“How the hell am I supposed to feel?” British soul singer Nao asks on “Make It Out Alive” (featuring SiR), the standout second track of her sophomore full-length release, Saturn. It’s a fitting question on an album all about change and growth — a strong successor to her 2016 debut, For All We Know.
For All We Know was a fun introduction to Nao’s unique voice, which is at turns everything from bubblegum sweet to husky, then lush and low rolling up into a falsetto. That album’s tone was largely playful, even joyous on tracks like “Adore You,” “Girlfriend,” and “We Don’t Give A.” Although Nao is still clearly having fun on Saturn, particularly on the Afrobeat-influenced “Drive and Disconnect” and the funky bop “Gabriel,” this time she’s taking listeners a bit deeper.
After all, the album is based on the astrological phenomenon of a Saturn Return — when the planet Saturn returns to the same spot in the sky that it occupied at the time of a person’s birth, typically around age 29. It’s a time of change, discovery, and often of letting go of the past. Nao goes all-in on this concept, opening the album with the line, “I hope you find your way,” and three initial tracks centered around a breakup. But is she talking to her ex, or herself? She’s letting go of not just a failed relationship; she’s moving away from her younger, less realized self.
While this whole cosmic concept could veer into dangerously cheeseball territory, Nao and her collaborators have the vocals to pull it off. Admittedly, lyrics on title track “Saturn” like “Your constellation circulating me/Like a Capricorn, you’re hard to release” could be a bit eye roll-inducing, but when they’re delivered by Nao and feature singer Kwabs — another Brit with a layered, dreamy voice — who cares? The love song, co-written by Daniel Caesar, has Nao at her sweetest and most confident when she coos, “Eventually you will proceed to give me what I need.”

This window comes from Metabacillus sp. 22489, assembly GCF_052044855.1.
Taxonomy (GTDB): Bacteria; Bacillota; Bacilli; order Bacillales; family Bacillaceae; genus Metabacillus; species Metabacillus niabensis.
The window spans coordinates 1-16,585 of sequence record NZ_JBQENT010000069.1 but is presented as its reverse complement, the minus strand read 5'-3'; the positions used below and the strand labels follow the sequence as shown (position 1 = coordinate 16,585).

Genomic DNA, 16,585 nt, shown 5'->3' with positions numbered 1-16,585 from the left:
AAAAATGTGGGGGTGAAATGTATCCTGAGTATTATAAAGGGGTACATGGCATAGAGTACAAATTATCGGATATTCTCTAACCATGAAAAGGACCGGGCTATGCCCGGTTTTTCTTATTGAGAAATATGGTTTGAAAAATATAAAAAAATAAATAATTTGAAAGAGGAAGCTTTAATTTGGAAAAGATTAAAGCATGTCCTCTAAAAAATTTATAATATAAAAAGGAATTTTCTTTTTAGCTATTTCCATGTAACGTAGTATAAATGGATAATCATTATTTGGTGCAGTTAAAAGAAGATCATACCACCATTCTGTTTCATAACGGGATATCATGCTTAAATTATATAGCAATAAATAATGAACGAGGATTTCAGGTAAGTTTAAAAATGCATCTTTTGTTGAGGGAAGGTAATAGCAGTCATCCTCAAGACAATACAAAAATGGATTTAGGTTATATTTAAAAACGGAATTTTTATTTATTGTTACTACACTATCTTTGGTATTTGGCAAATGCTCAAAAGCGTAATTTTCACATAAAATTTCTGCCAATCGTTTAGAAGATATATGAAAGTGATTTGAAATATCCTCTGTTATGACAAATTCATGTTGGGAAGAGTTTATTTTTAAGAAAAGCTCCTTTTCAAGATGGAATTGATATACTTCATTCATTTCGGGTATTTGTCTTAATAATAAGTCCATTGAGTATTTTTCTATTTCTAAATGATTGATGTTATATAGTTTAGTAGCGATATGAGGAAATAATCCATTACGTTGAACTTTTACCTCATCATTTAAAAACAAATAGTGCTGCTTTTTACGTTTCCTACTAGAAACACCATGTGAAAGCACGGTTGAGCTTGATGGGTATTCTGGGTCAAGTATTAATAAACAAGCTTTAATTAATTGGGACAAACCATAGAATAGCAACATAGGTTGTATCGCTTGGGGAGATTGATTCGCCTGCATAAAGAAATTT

That’s coming from a woman post-Saturn Return, no doubt. If you don’t hear the self-love in there, you were clearly too distracted by all the interstellar mentions. Don’t let those mentions deter you from falling for “Orbit,” my personal favorite on the album, both for the song’s theme and the magic Nao executes with her voice. It’s a self-reflective ode about moving on from a love that no longer serves — “He released me into orbit/Still I found a way to navigate to you.” She even pulls off a D’Angelo reference along the way (“You can give me the voodoo/Like D’Angelo said, ‘How does it, how does it feel?’”).
Saturn’s closing track, the orchestral “A Life Like This” also makes reference to another song — in this case, “Michicant,” a Bon Iver song. She performed it with Bon Iver at Coachella last year, and gushed that she was “blown away” by being asked, calling it a “career highlight.” (It was incredible — check it out.) She sings, “Michicant/Did you ever dream of a life like this?” and as with many other moments on Saturn, she’s talking to herself, reflecting. And again, that voice! When she sings, “I listened to you over and over again,” it is achingly beautiful.
Saturn is by no means a perfect album, especially if the cosmic metaphors aren’t flying in your orbit, but it’s a journey, and a hopeful one to navigate. Nao’s continued evolution will be one to watch.